A murder scene in Tegucigalpa

A new study revealed that only one percent of homicide cases in Honduras' three major cities ever resulted in convictions, underscoring the rampant impunity fostered by the country's dysfunctional criminal justice system.

A study conducted by the Alliance for Peace and Justice (APJ), a Honduran NGO, examined 566 homicide cases in the cities of San Pedro Sula, Comayagua and Tegucigalpa, and found that only one percent resulted in convictions, reported Revistazo. The APJ identified the state's inability to carry out quality criminal investigations as the main reason for the lack of convictions, and revealed that evidence -- including the body of the victim -- was collected at the crime scene in only 61 percent of these cases. In addition, criminal investigations were only opened in 8 percent of the cases and only 7 percent ever made it to trial.

At a national level, the APJ found that of the 27,272 homicides that occurred between 2010 and 2013, just 1,009 -- or 3.7 percent -- resulted in convictions.

Iris Fonseca, the Special Prosecutor for Homicides in Honduras, told Revistazo that 2,363 homicides have been registered so far this year in the cities of San Pedro Sula and Tegucigalpa, but only 129 homicide cases have gone to court.

InSight Crime Analysis

The APJ study underscores the high level of impunity in Honduras facilitated by corruption, lack of training, and an overwhelmed judicial system. According to the figures revealed by the APJ, Honduras' impunity rate for homicides is over 96 percent, which means that there is practically no disincentive for criminal groups -- like the country's powerful street gangs -- to commit murders. Rampant impunity is likely one factor contributing to San Pedro Sula's status as the world's most violent city, and Tegucigalpa's position within the top ten.

SEE ALSO: Honduras News and Profiles

While Honduras has made strides this year in going after powerful drug trafficking groups like the Valle Valle clan, these successes have arguably done little in the short term to improve daily life for Honduran civilians. APJ's findings suggest the country might be better served by investing more resources in strengthening the institutions responsible for the collection of evidence and criminal investigation, rather than focusing its efforts on high-profile captures and extraditions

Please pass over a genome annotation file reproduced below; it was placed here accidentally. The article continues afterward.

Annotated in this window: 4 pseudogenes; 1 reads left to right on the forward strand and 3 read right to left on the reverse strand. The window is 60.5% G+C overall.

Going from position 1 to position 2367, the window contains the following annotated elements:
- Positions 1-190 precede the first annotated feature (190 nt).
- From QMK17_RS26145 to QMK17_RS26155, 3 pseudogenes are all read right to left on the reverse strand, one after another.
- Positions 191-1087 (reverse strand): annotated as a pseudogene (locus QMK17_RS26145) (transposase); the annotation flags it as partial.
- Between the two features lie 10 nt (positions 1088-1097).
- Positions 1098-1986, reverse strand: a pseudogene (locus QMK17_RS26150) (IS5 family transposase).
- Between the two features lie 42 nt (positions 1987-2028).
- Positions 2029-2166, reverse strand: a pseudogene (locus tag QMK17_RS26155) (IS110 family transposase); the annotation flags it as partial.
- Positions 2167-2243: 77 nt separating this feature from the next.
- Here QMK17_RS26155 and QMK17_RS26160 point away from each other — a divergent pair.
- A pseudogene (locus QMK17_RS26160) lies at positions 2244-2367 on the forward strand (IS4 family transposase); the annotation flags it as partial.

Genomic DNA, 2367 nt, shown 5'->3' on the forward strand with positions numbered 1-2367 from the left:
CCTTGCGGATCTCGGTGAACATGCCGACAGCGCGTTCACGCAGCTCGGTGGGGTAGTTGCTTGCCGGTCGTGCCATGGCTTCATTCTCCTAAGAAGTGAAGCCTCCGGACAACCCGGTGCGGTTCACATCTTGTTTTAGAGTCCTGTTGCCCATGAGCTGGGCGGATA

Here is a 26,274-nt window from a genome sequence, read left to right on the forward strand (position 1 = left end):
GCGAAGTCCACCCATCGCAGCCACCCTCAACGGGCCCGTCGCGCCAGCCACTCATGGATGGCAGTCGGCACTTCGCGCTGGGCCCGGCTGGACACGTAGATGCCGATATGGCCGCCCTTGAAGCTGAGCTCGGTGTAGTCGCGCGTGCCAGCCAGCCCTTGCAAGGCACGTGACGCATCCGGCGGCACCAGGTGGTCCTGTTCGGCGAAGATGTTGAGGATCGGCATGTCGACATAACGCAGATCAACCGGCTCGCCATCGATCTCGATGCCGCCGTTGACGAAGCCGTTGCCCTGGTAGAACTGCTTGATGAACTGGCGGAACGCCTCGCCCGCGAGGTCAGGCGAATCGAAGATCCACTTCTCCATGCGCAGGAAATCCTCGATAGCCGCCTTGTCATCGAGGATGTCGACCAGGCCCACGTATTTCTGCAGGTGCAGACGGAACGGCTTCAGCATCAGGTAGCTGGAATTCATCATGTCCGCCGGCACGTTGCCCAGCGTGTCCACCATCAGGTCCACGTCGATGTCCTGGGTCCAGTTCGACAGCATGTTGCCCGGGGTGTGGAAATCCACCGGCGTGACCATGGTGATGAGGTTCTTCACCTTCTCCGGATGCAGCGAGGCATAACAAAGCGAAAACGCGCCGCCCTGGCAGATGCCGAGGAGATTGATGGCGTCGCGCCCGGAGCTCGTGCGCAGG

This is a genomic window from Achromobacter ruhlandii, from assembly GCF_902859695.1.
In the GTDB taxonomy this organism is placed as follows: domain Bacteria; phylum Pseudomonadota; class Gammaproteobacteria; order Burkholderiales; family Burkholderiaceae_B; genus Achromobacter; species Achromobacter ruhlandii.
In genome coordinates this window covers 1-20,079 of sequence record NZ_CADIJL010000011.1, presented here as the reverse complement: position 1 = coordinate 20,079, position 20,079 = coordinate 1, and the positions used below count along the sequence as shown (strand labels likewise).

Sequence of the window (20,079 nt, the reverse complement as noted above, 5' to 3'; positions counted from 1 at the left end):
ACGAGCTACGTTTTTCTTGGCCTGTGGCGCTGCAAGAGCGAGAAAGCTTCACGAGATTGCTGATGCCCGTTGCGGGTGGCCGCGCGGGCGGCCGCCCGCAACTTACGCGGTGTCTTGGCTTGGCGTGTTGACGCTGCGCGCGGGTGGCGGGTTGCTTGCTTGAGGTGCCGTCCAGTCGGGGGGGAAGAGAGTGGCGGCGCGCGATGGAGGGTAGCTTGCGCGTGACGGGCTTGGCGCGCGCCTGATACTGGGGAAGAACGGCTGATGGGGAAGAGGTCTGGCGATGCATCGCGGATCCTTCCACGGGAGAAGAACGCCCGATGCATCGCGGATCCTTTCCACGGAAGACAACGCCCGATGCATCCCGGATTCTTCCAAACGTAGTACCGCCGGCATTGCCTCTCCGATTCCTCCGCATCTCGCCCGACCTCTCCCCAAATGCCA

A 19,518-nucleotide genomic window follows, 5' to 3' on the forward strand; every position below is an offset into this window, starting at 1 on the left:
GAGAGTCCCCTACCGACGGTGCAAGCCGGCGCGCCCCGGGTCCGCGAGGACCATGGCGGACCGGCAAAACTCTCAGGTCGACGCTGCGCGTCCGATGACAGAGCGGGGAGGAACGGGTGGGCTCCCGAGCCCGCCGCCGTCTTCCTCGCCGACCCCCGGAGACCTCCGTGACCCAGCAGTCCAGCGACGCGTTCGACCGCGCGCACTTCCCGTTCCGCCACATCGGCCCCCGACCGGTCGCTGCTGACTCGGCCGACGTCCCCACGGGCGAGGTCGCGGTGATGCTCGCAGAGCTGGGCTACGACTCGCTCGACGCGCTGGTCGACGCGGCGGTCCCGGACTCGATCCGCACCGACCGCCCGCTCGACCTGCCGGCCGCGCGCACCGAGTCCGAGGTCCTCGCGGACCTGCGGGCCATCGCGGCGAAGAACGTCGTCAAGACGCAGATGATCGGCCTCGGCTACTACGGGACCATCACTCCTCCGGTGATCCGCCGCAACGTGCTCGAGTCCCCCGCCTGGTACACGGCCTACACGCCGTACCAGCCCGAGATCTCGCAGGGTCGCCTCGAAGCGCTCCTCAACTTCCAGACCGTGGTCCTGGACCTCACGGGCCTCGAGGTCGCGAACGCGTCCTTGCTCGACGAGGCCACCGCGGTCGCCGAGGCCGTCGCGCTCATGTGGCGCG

Investigations

  • 1
  • 2
  • 3
  • 4
  • 5
  • 6
  • 7
  • 8
  • 9
Prev Next

Venezuela Prisons: 'Pranes' and 'Revolutionary' Criminality

Venezuela Prisons: 'Pranes' and 'Revolutionary' Criminality

In May 2011, a 26-year-old prison gang leader held 4,000 members of the Venezuelan security forces, backed by tanks and helicopters, at bay for weeks. Humiliated nationally and internationally, it pushed President Hugo Chávez into a different and disastrous approach to the prison system.

InSide Colombia's BACRIM: Money

InSide Colombia's BACRIM: Money

  Drugs Extortion Criminal Cash Flows Millions of dollars in dirty money circulate constantly around Bajo Cauca, flowing upwards and outwards from a broad range of criminal activities. The BACRIM are the chief regulators and beneficiaries of this shadow economy.

Nariño, Colombia: Ground Zero of the Cocaine Trade

Nariño, Colombia: Ground Zero of the Cocaine Trade

The department of Nariño in southwest Colombia is the main coca-producing area in the country and in the world. It is a place scarred by poverty and years of armed conflict between guerrillas, the state and paramilitary groups. Perhaps nowhere else in the country are the challenges...

Trafficking Firearms Into Honduras

Trafficking Firearms Into Honduras

Honduras does not produce weapons,[1] but weapons are trafficked into the country in numerous ways. These vary depending on weapon availability in neighboring countries, demand in Honduras, government controls and other factors. They do not appear to obey a single strategic logic, other than that of evading...

Counting Firearms in Honduras

Counting Firearms in Honduras

Estimates vary widely as to how many legal and illegal weapons are circulating in Honduras. There are many reasons for this. The government does not have a centralized database that tracks arms seizures, purchases, sales and other matters concerning arms possession, availability and merchandising. The laws surrounding...

Closing the Gaps on Firearms Trafficking in Honduras

Closing the Gaps on Firearms Trafficking in Honduras

As set out in this report, the legal structure around Honduras' arms trade is deeply flawed. The legislation is inconsistent and unclear as to the roles of different institutions, while the regulatory system is insufficiently funded, anachronistic and administered by officials who are overworked or susceptible to...

InSide Colombia's BACRIM: Murder

InSide Colombia's BACRIM: Murder

  Life of a Sicario Anatomy of a Hit   The BACRIM's control over territories such as the north Colombian region of Bajo Cauca comes at the point of a gun, and death is a constant price of their power.

InSide Colombia's BACRIM: Power

InSide Colombia's BACRIM: Power

  The Bajo Cauca Franchise BACRIM-Land Armed Power Dynamics The BACRIM in places like the region of Bajo Cauca are a typical manifestation of Colombia's underworld today: a semi-autonomous local cell that is part of a powerful national network.

Trafficking Firearms in Honduras

Trafficking Firearms in Honduras

The weapons trade within Honduras is difficult to monitor. This is largely because the military, the country's sole importer, and the Armory, the sole salesmen of weapons, do not release information to the public. The lack of transparency extends to private security companies, which do not have...